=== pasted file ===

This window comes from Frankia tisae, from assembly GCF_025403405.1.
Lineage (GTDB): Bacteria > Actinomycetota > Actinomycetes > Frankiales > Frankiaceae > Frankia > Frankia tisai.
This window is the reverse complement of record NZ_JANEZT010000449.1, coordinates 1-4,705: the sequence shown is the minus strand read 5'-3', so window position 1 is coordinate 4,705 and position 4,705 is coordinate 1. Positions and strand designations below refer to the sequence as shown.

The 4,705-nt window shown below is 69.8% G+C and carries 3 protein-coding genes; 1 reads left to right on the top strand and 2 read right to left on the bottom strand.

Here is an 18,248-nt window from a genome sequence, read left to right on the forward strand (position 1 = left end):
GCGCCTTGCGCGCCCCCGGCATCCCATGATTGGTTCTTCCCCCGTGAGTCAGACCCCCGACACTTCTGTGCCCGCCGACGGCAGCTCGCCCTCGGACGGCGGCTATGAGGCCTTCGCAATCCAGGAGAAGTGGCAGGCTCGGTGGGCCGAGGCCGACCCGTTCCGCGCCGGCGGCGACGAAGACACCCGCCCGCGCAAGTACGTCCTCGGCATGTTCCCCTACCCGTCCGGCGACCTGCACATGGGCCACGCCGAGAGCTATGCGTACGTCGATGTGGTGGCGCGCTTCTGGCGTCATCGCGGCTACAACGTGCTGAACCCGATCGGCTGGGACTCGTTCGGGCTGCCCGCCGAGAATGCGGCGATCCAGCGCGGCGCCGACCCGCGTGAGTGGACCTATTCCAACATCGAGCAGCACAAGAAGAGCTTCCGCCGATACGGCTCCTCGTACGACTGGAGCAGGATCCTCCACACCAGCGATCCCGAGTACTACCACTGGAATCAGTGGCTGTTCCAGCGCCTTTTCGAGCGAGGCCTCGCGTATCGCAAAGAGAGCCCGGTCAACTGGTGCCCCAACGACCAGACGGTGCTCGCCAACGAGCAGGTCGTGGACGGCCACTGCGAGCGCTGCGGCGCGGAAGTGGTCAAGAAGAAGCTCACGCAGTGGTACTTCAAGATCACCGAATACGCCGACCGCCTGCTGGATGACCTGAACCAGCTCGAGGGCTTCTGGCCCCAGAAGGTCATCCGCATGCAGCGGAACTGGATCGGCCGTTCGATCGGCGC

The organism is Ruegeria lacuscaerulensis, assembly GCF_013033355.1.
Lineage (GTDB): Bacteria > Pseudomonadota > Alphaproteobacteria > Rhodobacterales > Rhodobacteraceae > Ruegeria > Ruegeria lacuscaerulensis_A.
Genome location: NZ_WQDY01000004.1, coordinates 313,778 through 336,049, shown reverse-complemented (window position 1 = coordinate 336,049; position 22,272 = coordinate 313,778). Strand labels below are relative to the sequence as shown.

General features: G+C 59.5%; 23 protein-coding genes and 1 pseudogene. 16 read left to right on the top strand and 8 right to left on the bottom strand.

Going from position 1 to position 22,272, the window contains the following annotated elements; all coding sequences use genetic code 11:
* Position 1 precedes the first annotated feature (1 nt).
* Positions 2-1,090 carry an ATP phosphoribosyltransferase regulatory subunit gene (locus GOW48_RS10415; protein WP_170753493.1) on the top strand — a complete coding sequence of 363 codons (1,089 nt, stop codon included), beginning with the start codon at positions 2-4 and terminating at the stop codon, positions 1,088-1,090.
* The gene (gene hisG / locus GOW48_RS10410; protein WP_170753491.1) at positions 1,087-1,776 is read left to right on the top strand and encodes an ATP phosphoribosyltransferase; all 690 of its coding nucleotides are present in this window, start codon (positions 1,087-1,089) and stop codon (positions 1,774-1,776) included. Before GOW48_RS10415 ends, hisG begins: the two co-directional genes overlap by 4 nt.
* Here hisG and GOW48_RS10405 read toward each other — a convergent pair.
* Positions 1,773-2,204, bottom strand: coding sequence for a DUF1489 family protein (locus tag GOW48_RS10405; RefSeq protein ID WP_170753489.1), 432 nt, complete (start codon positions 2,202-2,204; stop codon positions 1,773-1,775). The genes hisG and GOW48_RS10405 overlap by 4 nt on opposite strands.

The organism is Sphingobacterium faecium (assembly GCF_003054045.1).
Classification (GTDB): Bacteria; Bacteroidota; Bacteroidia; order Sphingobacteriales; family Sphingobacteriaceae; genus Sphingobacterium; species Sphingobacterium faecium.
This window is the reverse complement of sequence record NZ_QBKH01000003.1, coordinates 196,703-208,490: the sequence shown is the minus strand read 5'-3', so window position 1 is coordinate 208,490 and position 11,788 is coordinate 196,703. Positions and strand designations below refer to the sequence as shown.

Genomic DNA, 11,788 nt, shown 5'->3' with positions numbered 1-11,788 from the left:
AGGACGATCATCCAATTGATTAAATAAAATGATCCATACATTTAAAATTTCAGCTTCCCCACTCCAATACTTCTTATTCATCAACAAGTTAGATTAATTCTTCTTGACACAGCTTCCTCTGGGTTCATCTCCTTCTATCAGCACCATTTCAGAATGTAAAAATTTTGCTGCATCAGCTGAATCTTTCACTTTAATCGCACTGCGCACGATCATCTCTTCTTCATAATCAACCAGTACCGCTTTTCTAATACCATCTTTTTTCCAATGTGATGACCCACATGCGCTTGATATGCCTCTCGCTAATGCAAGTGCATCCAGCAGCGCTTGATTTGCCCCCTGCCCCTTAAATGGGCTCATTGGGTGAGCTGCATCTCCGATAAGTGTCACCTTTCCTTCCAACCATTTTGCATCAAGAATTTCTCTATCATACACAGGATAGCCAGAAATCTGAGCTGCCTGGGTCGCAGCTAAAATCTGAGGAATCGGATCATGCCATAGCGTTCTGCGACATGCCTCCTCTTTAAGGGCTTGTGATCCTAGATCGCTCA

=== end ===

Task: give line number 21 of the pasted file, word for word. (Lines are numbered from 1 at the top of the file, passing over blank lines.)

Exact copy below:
AGGACGATCATCCAATTGATTAAATAAAATGATCCATACATTTAAAATTTCAGCTTCCCCACTCCAATACTTCTTATTCATCAACAAGTTAGATTAATTCTTCTTGACACAGCTTCCTCTGGGTTCATCTCCTTCTATCAGCACCATTTCAGAATGTAAAAATTTTGCTGCATCAGCTGAATCTTTCACTTTAATCGCACTGCGCACGATCATCTCTTCTTCATAATCAACCAGTACCGCTTTTCTAATACCATCTTTTTTCCAATGTGATGACCCACATGCGCTTGATATGCCTCTCGCTAATGCAAGTGCATCCAGCAGCGCTTGATTTGCCCCCTGCCCCTTAAATGGGCTCATTGGGTGAGCTGCATCTCCGATAAGTGTCACCTTTCCTTCCAACCATTTTGCATCAAGAATTTCTCTATCATACACAGGATAGCCAGAAATCTGAGCTGCCTGGGTCGCAGCTAAAATCTGAGGAATCGGATCATGCCATAGCGTTCTGCGACATGCCTCCTCTTTAAGGGCTTGTGATCCTAGATCGCTCA